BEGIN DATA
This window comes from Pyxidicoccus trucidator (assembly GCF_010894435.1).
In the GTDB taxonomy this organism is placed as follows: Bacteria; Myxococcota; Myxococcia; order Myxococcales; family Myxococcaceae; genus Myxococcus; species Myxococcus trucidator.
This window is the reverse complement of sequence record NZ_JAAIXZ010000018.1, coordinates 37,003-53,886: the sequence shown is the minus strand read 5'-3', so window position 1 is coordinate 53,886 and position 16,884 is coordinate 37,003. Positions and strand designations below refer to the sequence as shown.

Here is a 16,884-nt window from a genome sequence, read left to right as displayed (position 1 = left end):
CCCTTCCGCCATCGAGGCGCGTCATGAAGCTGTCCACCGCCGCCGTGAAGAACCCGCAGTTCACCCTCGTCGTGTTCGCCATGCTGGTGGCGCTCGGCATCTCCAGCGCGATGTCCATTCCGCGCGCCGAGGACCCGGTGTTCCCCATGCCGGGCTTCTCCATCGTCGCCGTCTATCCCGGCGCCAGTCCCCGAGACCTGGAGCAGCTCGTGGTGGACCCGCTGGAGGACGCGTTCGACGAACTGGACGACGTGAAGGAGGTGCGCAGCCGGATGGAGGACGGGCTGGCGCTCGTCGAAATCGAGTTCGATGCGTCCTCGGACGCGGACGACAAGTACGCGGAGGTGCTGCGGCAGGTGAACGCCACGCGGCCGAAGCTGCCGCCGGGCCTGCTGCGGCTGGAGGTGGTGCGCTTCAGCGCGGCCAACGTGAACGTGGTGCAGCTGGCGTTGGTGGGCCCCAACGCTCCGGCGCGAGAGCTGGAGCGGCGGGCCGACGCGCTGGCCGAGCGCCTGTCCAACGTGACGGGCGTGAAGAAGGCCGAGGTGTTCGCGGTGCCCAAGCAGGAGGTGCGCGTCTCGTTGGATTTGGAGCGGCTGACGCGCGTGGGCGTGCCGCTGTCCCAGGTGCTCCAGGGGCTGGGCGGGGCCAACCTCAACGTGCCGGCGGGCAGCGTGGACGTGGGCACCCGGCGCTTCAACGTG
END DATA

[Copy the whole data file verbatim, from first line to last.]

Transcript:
This window comes from Pyxidicoccus trucidator (assembly GCF_010894435.1).
In the GTDB taxonomy this organism is placed as follows: Bacteria; Myxococcota; Myxococcia; order Myxococcales; family Myxococcaceae; genus Myxococcus; species Myxococcus trucidator.
This window is the reverse complement of sequence record NZ_JAAIXZ010000018.1, coordinates 37,003-53,886: the sequence shown is the minus strand read 5'-3', so window position 1 is coordinate 53,886 and position 16,884 is coordinate 37,003. Positions and strand designations below refer to the sequence as shown.

Here is a 16,884-nt window from a genome sequence, read left to right as displayed (position 1 = left end):
CCCTTCCGCCATCGAGGCGCGTCATGAAGCTGTCCACCGCCGCCGTGAAGAACCCGCAGTTCACCCTCGTCGTGTTCGCCATGCTGGTGGCGCTCGGCATCTCCAGCGCGATGTCCATTCCGCGCGCCGAGGACCCGGTGTTCCCCATGCCGGGCTTCTCCATCGTCGCCGTCTATCCCGGCGCCAGTCCCCGAGACCTGGAGCAGCTCGTGGTGGACCCGCTGGAGGACGCGTTCGACGAACTGGACGACGTGAAGGAGGTGCGCAGCCGGATGGAGGACGGGCTGGCGCTCGTCGAAATCGAGTTCGATGCGTCCTCGGACGCGGACGACAAGTACGCGGAGGTGCTGCGGCAGGTGAACGCCACGCGGCCGAAGCTGCCGCCGGGCCTGCTGCGGCTGGAGGTGGTGCGCTTCAGCGCGGCCAACGTGAACGTGGTGCAGCTGGCGTTGGTGGGCCCCAACGCTCCGGCGCGAGAGCTGGAGCGGCGGGCCGACGCGCTGGCCGAGCGCCTGTCCAACGTGACGGGCGTGAAGAAGGCCGAGGTGTTCGCGGTGCCCAAGCAGGAGGTGCGCGTCTCGTTGGATTTGGAGCGGCTGACGCGCGTGGGCGTGCCGCTGTCCCAGGTGCTCCAGGGGCTGGGCGGGGCCAACCTCAACGTGCCGGCGGGCAGCGTGGACGTGGGCACCCGGCGCTTCAACGTG